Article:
An Interview with Artist Kim Leutwyler
Bold, dazzling and beautiful. These are words I choose to describe Kim Leutwyler’s artwork.
The themes of Kim’s paintings, LGBTQ, gender, beauty and queer-identity, is consistent in her work, within the portraits that she paints. You can clearly see the passion and love that Kim has for her art. Vibrant portraits, nude and non-nude, tastefully presented in the female form; loving couples, intriguing portraits of nude women with dinosaur heads, portraits of women within a landscape setting or with a striking patterned or a bright and brilliant background. Her modernist style is scintillating. I feel a clear sense of ‘freedom’ in Kim’s artwork.
You can view Kim’s portfolio and contact her on her website http://kimleutwyler.com/home.html
Her original work can be purchased here
& in Australia
You can buy her prints
What do you feel has been your biggest inspiration and influences as an artist and why?
Robert Rauschenberg. I can’t explain it, but his ‘Collection’ combine painting was the first artwork that made me stop in a very crowded museum and stare for 45 minutes. I visually consumed it from every angle and digested it into my brain. The only other artist whose work has stopped me dead in my tracks that way is Ben Quilty. I also really enjoy works by Cecily Brown, Jake and Dinos Chapman, Jenny Saville, Margherita Manzelli and Romaine Brooks. There’s also a giant list of Australian artists who inspire me and we’ve built a great little community of support for one another both online and in person!
What message are you trying to get across with your artwork?
As an artist, I am very active in the LGBTQ+ community. I create figurative portrait paintings of LGBTQ-identified and Queer-allied women, most recently focusing on those who have impacted my life in some way. My work toys with the concepts of glorification, objectification, and modification, touching on the mutability of identity, gender and beauty.
As an artist what challenges have you faced because of the themes within your paintings?
Right now the biggest challenge I’ve set for myself is to capture even more diversity in my portraits. My current limitations are time and an ongoing quest to find more people who will allow me to paint them. I explore a very small percentage of the queer-identified and allied population in my work. Androgyny, body art, gender confirmation surgery and piercings are not uncommon among the people you see in my work. I hope that I get the opportunity to meet and paint an even larger and more diverse pool of the population in the near future. The ‘ideal’ female anatomy has changed over time, and I attempt to portray varying aesthetics that metamorphose based on age, race and geography and more. If you are reading this and are LGBTQ+ identified or believe in equality for everyone, I want to paint you. Please reach out 🙂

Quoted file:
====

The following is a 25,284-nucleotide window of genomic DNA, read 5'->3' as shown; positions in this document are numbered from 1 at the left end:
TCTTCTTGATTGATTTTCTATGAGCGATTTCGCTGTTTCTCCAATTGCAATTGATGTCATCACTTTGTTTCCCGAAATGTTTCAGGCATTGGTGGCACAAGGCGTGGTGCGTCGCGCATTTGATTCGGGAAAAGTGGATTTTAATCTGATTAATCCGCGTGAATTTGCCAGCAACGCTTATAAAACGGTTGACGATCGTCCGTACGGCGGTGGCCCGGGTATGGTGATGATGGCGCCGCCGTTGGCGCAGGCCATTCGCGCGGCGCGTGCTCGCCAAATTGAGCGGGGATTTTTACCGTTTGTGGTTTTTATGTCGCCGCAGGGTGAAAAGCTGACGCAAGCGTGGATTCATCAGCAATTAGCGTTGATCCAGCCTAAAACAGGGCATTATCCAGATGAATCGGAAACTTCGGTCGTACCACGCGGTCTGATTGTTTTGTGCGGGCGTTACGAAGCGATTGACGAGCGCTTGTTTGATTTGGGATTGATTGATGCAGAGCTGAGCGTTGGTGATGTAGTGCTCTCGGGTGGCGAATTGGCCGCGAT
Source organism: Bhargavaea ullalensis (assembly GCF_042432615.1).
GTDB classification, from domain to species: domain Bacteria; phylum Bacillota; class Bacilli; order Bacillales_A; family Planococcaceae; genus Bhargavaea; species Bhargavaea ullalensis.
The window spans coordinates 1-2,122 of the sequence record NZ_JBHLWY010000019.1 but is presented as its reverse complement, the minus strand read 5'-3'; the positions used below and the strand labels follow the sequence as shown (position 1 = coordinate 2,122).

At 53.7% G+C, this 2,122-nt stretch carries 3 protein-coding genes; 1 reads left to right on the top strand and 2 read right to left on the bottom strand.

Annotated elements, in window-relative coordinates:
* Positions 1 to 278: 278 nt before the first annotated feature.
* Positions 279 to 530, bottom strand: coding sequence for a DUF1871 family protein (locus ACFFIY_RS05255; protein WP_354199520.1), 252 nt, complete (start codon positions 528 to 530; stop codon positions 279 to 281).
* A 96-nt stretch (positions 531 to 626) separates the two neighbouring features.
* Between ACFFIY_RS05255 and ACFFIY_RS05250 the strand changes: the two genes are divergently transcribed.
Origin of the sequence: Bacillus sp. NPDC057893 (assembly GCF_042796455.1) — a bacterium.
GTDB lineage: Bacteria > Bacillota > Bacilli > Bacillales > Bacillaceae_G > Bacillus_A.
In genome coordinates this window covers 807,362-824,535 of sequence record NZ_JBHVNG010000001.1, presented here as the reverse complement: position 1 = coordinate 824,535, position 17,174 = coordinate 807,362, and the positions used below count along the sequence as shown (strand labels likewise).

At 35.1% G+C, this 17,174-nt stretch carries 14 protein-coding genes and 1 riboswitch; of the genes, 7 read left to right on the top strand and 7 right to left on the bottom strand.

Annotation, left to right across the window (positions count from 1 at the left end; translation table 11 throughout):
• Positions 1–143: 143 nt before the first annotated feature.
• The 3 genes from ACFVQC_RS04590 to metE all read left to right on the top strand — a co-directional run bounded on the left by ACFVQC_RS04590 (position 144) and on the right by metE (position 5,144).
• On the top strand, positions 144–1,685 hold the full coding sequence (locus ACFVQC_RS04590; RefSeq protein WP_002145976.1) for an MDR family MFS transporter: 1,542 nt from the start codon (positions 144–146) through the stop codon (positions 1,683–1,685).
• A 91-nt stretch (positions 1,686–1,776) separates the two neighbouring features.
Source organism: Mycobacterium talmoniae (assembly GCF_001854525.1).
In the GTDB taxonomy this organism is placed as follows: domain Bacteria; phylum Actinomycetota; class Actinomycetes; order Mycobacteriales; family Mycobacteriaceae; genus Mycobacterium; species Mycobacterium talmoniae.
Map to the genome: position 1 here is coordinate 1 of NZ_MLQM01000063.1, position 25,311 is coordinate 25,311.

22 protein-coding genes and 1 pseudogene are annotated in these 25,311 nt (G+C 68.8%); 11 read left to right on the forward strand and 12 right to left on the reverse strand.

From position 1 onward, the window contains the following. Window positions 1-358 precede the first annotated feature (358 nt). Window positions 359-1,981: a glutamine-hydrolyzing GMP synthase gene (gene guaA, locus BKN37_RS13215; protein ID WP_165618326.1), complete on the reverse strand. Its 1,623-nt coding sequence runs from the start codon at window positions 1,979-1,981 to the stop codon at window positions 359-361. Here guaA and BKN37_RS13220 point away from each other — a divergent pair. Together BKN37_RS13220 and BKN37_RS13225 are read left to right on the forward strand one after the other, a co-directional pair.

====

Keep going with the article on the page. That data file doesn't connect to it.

If you could talk to your younger self, who is just starting out in the art world, what advice would you give?
Put your work out there and take some big risks. Try something new and don’t let yourself be restricted by your medium. Surround yourself with people that you trust to provide open and honest feedback.
Describe your creative process, from start to finish?
Once someone has agreed to sit for me we meet up at my home or theirs and my partner takes thousands of photos while I sketch, ask them about colour and patterns they are drawn to and capture images of lighting or details I may want to reference later. If my sitter has the time and patience I’ll have them sit for me at the studio for a couple of hours. I find this particularly important if the subject is someone I haven’t spent a great deal of time with. I’m always staring at my friends analysing their faces for lines, colours and details which make them infinitely easier to paint! I don’t aim to create a photo-realistic rendering, but rather to convey my impression of the subject. The ‘underpainting’ usually takes 3-10 hours, after which the painting must dry. I then paint over the entire thing for another 3-20 hours until it feels finished.
What paintings of yours are your favourites and why?
They’ve all been my favourites at one point or another, but I generally favour the portraits of my wife:)
What goals do you have for the future?
I hope that my work can start a positive dialogue around equality, gender, and identity in both the feminist and mainstream art world. I want to champion people who are often marginalised by capturing their portrait and sharing one small part of what makes them unique with the world.